In 1983, the first MIDI specification was published. And now, in 2020, we finally have a specification for MIDI 2.0!
MIDI, or Musical Instrument Digital Interface, was introduced to allow the various electronic synthesizers of the time to talk to each other. This was a major advance, allowing musicians to control an orchestra of synths with a single keyboard. It allows the transfer of information about notes, velocities, effects, sounds, and a wide variety of other things.
But there were a few limitations, the main one being that the conversation was one-way. In order to get a two-way conversation, you needed to make 2 separate connections, and although the relatively recent advent of MIDI over USB did change that, the conversations in either direction were not really connected in any way.
So with the advances in synth electronics, and the way people use musical instruments, it was definitely time for some improvements. Enter MIDI 2.0, which provides two-way communication, automated setup, control data improvements, and lots of other useful stuff.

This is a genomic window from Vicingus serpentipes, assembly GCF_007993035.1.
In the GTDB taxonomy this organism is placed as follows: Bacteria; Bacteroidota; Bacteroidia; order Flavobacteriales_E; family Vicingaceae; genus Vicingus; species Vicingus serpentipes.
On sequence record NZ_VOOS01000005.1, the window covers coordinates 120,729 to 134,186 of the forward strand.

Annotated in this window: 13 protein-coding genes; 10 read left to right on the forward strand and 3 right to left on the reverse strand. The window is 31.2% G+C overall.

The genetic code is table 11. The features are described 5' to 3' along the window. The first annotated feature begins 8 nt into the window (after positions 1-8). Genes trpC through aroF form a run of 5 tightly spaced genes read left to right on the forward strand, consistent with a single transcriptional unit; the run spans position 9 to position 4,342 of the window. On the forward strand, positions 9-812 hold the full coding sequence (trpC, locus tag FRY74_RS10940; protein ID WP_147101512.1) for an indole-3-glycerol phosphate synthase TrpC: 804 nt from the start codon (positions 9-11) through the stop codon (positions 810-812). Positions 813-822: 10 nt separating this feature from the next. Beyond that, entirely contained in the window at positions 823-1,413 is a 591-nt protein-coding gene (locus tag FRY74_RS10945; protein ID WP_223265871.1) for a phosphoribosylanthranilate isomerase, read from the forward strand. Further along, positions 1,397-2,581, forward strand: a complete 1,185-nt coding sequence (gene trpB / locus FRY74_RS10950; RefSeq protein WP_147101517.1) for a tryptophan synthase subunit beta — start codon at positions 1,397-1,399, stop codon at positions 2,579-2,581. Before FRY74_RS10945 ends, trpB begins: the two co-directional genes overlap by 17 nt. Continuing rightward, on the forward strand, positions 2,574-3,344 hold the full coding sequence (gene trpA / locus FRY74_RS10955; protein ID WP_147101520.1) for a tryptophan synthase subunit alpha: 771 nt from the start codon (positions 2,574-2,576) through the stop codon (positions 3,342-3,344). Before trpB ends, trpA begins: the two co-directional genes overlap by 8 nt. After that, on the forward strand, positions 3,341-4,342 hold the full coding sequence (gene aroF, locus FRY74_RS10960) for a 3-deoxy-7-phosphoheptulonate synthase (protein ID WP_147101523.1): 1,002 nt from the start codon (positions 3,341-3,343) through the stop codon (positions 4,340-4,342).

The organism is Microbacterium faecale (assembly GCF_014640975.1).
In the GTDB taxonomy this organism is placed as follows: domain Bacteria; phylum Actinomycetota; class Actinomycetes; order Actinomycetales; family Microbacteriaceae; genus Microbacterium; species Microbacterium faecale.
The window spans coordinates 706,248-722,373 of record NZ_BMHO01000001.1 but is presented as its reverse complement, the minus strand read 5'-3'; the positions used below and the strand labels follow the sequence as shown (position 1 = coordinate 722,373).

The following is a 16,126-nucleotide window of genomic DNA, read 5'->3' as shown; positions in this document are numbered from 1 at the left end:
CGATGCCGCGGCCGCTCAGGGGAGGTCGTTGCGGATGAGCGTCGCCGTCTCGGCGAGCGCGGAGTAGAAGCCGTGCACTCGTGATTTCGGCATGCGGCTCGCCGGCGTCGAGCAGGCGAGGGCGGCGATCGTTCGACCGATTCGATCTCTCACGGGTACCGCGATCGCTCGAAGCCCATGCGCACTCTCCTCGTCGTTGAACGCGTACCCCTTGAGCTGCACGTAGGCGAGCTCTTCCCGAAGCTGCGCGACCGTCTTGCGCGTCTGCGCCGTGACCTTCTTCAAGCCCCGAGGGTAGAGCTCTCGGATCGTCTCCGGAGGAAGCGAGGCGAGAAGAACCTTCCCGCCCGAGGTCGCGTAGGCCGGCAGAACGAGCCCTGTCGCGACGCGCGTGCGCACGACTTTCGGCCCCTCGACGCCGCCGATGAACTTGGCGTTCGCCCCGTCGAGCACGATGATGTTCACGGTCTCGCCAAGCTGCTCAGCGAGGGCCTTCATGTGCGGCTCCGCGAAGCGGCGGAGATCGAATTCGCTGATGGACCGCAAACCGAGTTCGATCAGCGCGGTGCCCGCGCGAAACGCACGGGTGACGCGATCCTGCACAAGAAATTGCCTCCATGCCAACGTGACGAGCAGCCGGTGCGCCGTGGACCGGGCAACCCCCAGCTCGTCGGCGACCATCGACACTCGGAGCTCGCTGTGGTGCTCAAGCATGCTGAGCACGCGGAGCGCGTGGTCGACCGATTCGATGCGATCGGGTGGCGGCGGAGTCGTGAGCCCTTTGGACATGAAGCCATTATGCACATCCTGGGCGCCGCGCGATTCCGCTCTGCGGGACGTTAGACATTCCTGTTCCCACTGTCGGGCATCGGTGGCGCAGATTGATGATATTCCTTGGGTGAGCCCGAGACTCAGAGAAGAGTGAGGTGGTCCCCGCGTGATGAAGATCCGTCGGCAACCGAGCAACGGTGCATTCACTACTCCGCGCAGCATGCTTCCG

To obtain the complete set of five core MIDI 2.0 specifications, as ratified at the MMA (MIDI Manufacturers Association), all you need to do is sign up for a no-obligation, free membership at https://www.midi.org/midi-signup.
Companies that would like to become MMA members to access the MMA’s software and tools for MIDI 2.0 development can now apply online here.
Gene Joly, the MMA’s current President, states
“We are happy to provide access to the complete MIDI 2.0 specifications to everyone, and believe MIDI 2.0 will unleash a level of innovation in music and the arts we haven’t seen since MIDI 1.0 changed the world. All of us are excited about what MIDI 2.0 will bring to music and the arts.”